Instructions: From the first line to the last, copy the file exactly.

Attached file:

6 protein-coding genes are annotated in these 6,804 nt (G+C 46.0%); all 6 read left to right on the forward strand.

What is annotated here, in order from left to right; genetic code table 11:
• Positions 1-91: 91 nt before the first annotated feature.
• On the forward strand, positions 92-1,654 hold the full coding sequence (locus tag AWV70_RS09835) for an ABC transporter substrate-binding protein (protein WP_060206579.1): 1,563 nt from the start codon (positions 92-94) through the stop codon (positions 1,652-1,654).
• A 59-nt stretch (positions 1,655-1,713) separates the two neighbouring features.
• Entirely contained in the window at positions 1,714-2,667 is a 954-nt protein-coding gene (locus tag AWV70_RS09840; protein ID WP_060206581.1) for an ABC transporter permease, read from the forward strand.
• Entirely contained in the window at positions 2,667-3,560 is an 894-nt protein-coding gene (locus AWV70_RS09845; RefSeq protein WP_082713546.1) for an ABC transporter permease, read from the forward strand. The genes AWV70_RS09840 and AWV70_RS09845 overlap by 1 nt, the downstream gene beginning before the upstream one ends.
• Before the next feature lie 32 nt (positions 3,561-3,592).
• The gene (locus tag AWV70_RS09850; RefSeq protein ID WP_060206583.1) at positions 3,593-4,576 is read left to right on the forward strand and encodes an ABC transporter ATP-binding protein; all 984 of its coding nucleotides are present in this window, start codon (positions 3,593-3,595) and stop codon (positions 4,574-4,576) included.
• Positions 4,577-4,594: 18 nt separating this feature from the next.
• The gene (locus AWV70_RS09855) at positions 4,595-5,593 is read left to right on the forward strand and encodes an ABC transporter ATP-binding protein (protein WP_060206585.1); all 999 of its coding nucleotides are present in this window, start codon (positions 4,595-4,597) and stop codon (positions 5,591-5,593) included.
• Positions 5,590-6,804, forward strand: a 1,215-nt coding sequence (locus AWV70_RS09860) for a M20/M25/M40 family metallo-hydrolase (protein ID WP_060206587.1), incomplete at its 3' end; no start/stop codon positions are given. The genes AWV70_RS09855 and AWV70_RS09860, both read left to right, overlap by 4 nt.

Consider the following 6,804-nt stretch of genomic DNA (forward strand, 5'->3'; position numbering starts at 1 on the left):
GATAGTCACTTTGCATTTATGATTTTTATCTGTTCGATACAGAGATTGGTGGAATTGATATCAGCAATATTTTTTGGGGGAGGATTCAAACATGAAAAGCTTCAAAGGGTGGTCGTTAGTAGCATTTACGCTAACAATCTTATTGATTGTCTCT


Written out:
6 protein-coding genes are annotated in these 6,804 nt (G+C 46.0%); all 6 read left to right on the forward strand.

What is annotated here, in order from left to right; genetic code table 11:
• Positions 1-91: 91 nt before the first annotated feature.
• On the forward strand, positions 92-1,654 hold the full coding sequence (locus tag AWV70_RS09835) for an ABC transporter substrate-binding protein (protein WP_060206579.1): 1,563 nt from the start codon (positions 92-94) through the stop codon (positions 1,652-1,654).
• A 59-nt stretch (positions 1,655-1,713) separates the two neighbouring features.
• Entirely contained in the window at positions 1,714-2,667 is a 954-nt protein-coding gene (locus tag AWV70_RS09840; protein ID WP_060206581.1) for an ABC transporter permease, read from the forward strand.
• Entirely contained in the window at positions 2,667-3,560 is an 894-nt protein-coding gene (locus AWV70_RS09845; RefSeq protein WP_082713546.1) for an ABC transporter permease, read from the forward strand. The genes AWV70_RS09840 and AWV70_RS09845 overlap by 1 nt, the downstream gene beginning before the upstream one ends.
• Before the next feature lie 32 nt (positions 3,561-3,592).
• The gene (locus tag AWV70_RS09850; RefSeq protein ID WP_060206583.1) at positions 3,593-4,576 is read left to right on the forward strand and encodes an ABC transporter ATP-binding protein; all 984 of its coding nucleotides are present in this window, start codon (positions 3,593-3,595) and stop codon (positions 4,574-4,576) included.
• Positions 4,577-4,594: 18 nt separating this feature from the next.
• The gene (locus AWV70_RS09855) at positions 4,595-5,593 is read left to right on the forward strand and encodes an ABC transporter ATP-binding protein (protein WP_060206585.1); all 999 of its coding nucleotides are present in this window, start codon (positions 4,595-4,597) and stop codon (positions 5,591-5,593) included.
• Positions 5,590-6,804, forward strand: a 1,215-nt coding sequence (locus AWV70_RS09860) for a M20/M25/M40 family metallo-hydrolase (protein ID WP_060206587.1), incomplete at its 3' end; no start/stop codon positions are given. The genes AWV70_RS09855 and AWV70_RS09860, both read left to right, overlap by 4 nt.

Consider the following 6,804-nt stretch of genomic DNA (forward strand, 5'->3'; position numbering starts at 1 on the left):
GATAGTCACTTTGCATTTATGATTTTTATCTGTTCGATACAGAGATTGGTGGAATTGATATCAGCAATATTTTTTGGGGGAGGATTCAAACATGAAAAGCTTCAAAGGGTGGTCGTTAGTAGCATTTACGCTAACAATCTTATTGATTGTCTCT